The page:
These premises had been a wine bar since the 1980s and are a combination of two warehouses and two houses, all built in the early 19th century. The tallest warehouse was built between 1808 and 1834. The cast-iron wall plates fixed to the building are inscribed with the name of local ironmonger Joseph Morton. Morton’s well-known ironmongery business operated in Louth well into the 20th century.
A photograph and text about the Lincolnshire Worlds Railway.
The text reads: The Lincolnshire Wolds Railway is a heritage railway based at Ludborough station in Lincolnshire. It is the only gauge station railway in Lincolnshire that is open to the public.
Photographs and text about Hubbard’s Hills.
The text reads: Hubbard’s Hills is a public park near Louth, dedicated to the memory of Annie Pahud and donated by the trustees of Auguste Alphonse Pahud.
The park opened to the public on August 1907. The Swiss Auguste Pahud moved to Louth in 1875 to take up duties as a German and French teacher at the grammar school. He married a local farm girl Annie, daughter of William and Maria Grant.
Annie Pahud died in 1889 and Auguste never got over this, committing suicide in 1902. They were buried together at Withern Church and their gravestones now sit on the pathway beside what used to be the church.
A photograph of Colin Michael Foale, born 6 January 1957 in Louth.
He was a British American astrophysicist and NASA astronaut.
Photographs of the Louth flood of 1920.
Photographs and text about St. James’ Church.
The text reads: At 295 feet tall, this medieval building has the tallest Anglican church spire in England and the second highest spire of all after the Roman Catholic church or St. Walburge, Preston.
The church is dedicated to James, son of Zebedee, who was of great importance in the middle ages as the focus of the pilgrimage to Santiago de Compostela.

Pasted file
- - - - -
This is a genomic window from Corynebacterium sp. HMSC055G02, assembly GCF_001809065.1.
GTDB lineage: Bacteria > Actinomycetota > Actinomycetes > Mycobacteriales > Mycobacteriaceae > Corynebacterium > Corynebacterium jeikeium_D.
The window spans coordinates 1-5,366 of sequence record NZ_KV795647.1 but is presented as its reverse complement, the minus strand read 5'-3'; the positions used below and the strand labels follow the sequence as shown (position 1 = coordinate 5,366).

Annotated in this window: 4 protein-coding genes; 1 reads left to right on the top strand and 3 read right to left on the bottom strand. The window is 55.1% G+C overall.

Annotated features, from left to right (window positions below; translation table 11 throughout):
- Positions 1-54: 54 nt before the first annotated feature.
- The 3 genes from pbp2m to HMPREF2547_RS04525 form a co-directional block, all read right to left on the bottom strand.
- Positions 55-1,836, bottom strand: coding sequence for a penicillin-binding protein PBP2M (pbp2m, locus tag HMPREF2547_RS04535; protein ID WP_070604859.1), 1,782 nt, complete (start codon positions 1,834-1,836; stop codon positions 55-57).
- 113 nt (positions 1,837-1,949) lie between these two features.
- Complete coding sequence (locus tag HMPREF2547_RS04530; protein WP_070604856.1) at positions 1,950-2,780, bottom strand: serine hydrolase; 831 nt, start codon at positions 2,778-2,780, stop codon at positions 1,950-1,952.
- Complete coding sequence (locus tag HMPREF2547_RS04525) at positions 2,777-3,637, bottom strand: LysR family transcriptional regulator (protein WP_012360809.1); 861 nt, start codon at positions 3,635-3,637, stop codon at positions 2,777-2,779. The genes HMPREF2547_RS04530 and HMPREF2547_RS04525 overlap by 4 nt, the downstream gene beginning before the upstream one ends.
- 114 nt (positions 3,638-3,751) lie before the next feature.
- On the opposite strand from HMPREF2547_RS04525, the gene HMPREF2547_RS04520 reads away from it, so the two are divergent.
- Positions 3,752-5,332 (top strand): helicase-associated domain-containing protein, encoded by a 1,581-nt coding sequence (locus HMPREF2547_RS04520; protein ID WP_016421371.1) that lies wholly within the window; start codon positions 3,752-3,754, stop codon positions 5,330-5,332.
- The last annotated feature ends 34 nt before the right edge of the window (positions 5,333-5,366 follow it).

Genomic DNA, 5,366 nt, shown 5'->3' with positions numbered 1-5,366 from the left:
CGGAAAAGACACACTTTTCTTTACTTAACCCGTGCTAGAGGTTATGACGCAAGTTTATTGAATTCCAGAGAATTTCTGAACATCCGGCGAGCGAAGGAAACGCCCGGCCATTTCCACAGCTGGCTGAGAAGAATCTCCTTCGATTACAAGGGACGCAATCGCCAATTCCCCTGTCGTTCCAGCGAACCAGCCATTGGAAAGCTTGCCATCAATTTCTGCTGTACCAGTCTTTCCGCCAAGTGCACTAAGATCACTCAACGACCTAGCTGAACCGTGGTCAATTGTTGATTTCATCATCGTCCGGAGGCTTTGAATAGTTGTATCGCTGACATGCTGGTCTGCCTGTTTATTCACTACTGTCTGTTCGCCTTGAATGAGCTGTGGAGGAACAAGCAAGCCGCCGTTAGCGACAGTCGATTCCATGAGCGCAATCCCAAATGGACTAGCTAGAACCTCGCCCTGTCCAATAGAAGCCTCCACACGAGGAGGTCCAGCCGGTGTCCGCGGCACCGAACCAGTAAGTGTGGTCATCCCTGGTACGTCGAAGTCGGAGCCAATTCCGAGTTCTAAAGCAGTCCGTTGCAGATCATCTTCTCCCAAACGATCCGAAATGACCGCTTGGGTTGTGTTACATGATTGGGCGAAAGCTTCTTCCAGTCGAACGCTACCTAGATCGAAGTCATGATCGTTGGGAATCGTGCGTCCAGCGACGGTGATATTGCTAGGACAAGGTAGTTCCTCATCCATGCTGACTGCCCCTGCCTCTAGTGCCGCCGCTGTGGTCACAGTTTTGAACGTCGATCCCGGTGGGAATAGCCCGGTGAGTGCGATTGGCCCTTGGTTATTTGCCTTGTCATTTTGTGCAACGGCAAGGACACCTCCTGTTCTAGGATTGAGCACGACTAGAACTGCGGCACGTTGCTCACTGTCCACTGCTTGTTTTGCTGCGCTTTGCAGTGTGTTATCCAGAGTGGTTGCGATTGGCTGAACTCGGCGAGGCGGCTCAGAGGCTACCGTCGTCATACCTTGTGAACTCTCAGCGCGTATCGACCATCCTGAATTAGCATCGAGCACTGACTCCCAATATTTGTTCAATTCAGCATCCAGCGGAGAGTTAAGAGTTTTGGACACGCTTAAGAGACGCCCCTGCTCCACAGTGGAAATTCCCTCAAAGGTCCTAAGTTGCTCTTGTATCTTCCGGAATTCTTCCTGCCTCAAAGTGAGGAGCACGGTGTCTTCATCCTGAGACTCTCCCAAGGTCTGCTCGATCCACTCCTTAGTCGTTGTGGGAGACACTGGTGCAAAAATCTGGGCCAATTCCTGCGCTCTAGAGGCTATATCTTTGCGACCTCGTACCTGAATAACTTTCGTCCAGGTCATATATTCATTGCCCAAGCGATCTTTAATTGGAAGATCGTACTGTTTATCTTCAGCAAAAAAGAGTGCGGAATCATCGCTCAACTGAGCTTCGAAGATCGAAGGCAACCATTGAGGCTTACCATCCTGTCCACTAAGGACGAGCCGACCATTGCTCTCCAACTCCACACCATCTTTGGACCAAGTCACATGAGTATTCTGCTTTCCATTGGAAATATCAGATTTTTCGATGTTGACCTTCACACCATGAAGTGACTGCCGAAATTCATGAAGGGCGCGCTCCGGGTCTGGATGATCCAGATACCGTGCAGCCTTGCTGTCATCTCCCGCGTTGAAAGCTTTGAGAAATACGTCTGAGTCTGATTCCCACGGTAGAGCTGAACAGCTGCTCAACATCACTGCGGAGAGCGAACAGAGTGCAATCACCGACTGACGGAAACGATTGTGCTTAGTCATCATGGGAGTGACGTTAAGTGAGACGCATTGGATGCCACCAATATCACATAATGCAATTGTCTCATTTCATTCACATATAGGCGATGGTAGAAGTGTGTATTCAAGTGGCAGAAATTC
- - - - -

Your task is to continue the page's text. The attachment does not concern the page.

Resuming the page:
Photographs and text about Cadwell Park.
The text reads: Cadwell Park is a motor racing circuit 5 miles south of Louth, owned and operated by Jonathan Palmer’s Motorsport Vision company. Several tests and feature clips for ‘Fifth Gear’ have been filmed here.
Sited across a steep-sided valley which gives rise to dips and crests, the circuit features sharp changes in gradient, including one section called The Mountain where bikes can become airborne by up to several feet. Its mix of challenging corners has led to its nickname as the Mini-Nurburgring.
Cadwell Park established in 1934 by Mr Mansfield Wilkinson of Louth, is now considered too narrow for high level car races and it is primarily used for motorcycle racing, with the Bennetts British Superbike Championship round being the most popular event on the circuit’s calendar.
In the 60s and 70s, stock car racing drew big crowds to Cadwell as the gradient changes added excitement to a form of racing normally accustomed to flat shale-grit or concrete ovals of 400 yards.
Top left: Vintage cars still race at Cadwell
Top right: Stock racing at Cadwell in the 70s
Mid left: The Cadwell Park circuit from the air
Right: Map of the Cadwell park circuit.
Photographs of Louth Grammar former pupils.
External photograph of the building – main entrance.
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